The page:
Monday, January 20, 2020

Central neurocytoma

A British woman says she was diagnosed with a tennis ball-sized brain tumor after long suffering from migraine and psychosis — symptoms doctors reportedly dismissed as anxiety, depression and possibly bipolar disorder.

"It was frustrating to be told by doctors that my symptoms were caused by mental illness,” 22-year-old Laura Skerritt, of Somerset, told British news agency South West News Service (SWNS). "I sensed that my health problems weren’t being caused by mental illness.”

"I’m quite an emotional person and flip between happy and sad moods, but this is just part of my quirky personality," she added.

By November 2018, Skerritt’s condition was getting worse; she began suffering from seizures and was having trouble walking. Eventually, further testing at Yeovil District Hospital in Somerset revealed the cause of her health issues: a massive brain tumor. Skerritt said it took more than two years to receive a proper diagnosis.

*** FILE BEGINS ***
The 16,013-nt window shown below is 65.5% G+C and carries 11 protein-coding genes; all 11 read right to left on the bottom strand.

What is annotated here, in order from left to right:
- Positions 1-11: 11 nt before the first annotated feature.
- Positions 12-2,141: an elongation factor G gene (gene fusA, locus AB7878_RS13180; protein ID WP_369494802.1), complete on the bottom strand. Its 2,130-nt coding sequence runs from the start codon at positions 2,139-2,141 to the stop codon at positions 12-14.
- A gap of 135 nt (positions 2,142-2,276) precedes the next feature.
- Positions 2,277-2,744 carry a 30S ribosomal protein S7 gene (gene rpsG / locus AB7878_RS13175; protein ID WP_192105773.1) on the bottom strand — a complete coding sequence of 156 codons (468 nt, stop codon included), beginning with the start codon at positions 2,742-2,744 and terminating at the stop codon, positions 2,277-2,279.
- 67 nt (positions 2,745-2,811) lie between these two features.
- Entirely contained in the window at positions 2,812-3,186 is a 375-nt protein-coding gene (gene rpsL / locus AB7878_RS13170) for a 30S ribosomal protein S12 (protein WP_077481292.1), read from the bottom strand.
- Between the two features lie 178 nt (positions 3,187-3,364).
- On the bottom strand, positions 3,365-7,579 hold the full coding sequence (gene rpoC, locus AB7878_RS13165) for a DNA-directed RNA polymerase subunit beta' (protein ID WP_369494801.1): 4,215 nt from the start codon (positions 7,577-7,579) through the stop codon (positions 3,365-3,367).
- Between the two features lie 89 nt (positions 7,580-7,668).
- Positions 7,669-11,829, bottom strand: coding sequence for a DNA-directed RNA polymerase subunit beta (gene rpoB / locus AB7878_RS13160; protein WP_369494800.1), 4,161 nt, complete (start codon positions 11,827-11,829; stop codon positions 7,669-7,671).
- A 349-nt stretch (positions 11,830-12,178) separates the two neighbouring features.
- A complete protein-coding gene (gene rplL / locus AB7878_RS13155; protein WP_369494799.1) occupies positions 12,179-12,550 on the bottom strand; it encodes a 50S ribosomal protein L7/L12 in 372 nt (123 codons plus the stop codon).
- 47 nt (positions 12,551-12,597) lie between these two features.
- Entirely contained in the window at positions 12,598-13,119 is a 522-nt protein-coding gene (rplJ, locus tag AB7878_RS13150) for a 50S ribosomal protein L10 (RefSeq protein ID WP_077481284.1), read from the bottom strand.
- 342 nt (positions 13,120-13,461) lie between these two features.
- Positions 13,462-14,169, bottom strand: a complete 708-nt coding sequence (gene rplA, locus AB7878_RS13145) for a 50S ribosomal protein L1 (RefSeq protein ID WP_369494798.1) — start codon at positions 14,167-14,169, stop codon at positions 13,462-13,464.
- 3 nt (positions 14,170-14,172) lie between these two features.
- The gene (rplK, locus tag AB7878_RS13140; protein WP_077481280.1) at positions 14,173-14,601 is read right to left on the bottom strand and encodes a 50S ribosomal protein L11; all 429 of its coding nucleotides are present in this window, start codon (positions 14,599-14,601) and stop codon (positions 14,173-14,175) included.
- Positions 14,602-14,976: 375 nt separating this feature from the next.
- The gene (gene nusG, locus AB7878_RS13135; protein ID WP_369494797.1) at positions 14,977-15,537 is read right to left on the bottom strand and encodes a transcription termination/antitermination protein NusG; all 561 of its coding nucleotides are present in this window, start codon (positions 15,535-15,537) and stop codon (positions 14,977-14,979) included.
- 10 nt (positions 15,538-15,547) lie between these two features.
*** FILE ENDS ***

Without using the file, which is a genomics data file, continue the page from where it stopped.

A month later, Skerritt, who teaches swimming and enjoys horseback riding, underwent a 13-hour operation at Southmead Hospital in Bristol to remove 80 percent of the tumor, a central neurocytoma.

A central neurocytoma is a rare, typically non-cancerous tumor that forms in the ventricles, or fluid-filled spaces in the brain, according to the University of Pittsburgh Medical Center.

The surgery was successful, but the 22-year-old said her recovery was the most difficult part of the process. Skerritt told SWNS that she lost nearly 30 pounds and had to re-learn how to talk.

Unfortunately, Skerritt now requires another operation followed by eight weeks of “intensive radiotherapy” after she suffered what she called a “major seizure.”

"It’s going to be really hard going back into hospital but I’m hoping I make it through the treatment,” she said.

Skerritt added that her health ailments have affected her on a deeper level as well.

"My diagnosis changed my outlook on life. I’m not sure whether or not I want kids, for fear of them inheriting the disease or seeing me suffer [from] symptoms,” she said, adding she was forced to give up her driver’s license.

“I lost my independence,” she said.

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